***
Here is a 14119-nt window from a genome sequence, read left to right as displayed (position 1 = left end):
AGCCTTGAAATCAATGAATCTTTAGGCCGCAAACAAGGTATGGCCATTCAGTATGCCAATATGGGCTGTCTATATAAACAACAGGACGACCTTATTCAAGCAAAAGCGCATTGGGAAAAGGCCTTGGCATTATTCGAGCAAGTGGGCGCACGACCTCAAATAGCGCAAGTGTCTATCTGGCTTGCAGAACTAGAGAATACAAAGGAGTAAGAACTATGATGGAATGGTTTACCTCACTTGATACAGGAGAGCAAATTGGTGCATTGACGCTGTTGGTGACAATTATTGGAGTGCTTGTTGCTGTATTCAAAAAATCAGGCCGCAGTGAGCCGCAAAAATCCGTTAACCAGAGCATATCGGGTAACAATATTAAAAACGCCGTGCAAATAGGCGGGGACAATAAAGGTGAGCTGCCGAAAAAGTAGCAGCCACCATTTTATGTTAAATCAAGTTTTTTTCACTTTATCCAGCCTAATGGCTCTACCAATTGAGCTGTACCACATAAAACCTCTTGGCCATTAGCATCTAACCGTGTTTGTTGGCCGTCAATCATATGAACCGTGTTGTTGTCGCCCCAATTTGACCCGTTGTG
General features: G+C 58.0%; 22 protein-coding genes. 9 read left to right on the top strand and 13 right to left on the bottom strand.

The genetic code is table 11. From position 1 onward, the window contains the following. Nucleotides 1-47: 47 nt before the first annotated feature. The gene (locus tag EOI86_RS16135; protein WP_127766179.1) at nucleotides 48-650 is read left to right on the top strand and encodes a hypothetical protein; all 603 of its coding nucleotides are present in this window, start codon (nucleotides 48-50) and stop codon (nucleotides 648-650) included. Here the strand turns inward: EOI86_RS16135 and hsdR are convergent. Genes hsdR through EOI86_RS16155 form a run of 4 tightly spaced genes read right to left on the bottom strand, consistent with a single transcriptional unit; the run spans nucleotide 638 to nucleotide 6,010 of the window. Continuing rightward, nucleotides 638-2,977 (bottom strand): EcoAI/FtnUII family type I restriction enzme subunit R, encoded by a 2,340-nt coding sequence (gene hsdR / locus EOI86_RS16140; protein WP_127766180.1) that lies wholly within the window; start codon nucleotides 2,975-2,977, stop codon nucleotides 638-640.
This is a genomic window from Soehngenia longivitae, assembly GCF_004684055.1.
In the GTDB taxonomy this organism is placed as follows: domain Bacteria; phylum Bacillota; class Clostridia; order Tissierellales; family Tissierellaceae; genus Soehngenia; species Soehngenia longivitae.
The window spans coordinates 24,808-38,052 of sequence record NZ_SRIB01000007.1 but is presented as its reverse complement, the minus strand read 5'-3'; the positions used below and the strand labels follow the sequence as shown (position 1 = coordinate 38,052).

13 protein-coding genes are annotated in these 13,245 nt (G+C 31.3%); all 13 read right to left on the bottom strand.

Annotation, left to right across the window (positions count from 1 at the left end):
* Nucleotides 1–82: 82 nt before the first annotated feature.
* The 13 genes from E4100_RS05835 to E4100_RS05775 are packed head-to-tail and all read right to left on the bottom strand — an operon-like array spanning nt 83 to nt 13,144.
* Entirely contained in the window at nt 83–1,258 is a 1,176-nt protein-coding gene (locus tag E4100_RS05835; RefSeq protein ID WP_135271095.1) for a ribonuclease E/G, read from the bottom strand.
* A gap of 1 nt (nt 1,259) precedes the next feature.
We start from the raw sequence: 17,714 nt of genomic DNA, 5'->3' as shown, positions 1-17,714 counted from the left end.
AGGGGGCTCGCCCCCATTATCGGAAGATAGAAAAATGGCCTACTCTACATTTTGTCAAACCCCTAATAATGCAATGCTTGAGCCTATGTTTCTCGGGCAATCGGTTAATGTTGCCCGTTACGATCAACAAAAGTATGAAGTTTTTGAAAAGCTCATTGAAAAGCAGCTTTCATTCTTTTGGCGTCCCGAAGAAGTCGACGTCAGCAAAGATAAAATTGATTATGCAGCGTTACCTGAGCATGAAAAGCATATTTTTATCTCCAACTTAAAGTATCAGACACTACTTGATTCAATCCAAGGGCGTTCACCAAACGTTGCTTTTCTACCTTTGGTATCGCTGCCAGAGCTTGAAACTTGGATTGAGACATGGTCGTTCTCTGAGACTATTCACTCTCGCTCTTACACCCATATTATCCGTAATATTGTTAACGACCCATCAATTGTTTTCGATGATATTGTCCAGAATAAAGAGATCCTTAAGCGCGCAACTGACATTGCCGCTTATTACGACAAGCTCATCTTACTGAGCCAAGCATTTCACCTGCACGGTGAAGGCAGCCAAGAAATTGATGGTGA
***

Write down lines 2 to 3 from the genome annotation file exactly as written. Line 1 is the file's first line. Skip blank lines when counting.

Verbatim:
AGCCTTGAAATCAATGAATCTTTAGGCCGCAAACAAGGTATGGCCATTCAGTATGCCAATATGGGCTGTCTATATAAACAACAGGACGACCTTATTCAAGCAAAAGCGCATTGGGAAAAGGCCTTGGCATTATTCGAGCAAGTGGGCGCACGACCTCAAATAGCGCAAGTGTCTATCTGGCTTGCAGAACTAGAGAATACAAAGGAGTAAGAACTATGATGGAATGGTTTACCTCACTTGATACAGGAGAGCAAATTGGTGCATTGACGCTGTTGGTGACAATTATTGGAGTGCTTGTTGCTGTATTCAAAAAATCAGGCCGCAGTGAGCCGCAAAAATCCGTTAACCAGAGCATATCGGGTAACAATATTAAAAACGCCGTGCAAATAGGCGGGGACAATAAAGGTGAGCTGCCGAAAAAGTAGCAGCCACCATTTTATGTTAAATCAAGTTTTTTTCACTTTATCCAGCCTAATGGCTCTACCAATTGAGCTGTACCACATAAAACCTCTTGGCCATTAGCATCTAACCGTGTTTGTTGGCCGTCAATCATATGAACCGTGTTGTTGTCGCCCCAATTTGACCCGTTGTG
General features: G+C 58.0%; 22 protein-coding genes. 9 read left to right on the top strand and 13 right to left on the bottom strand.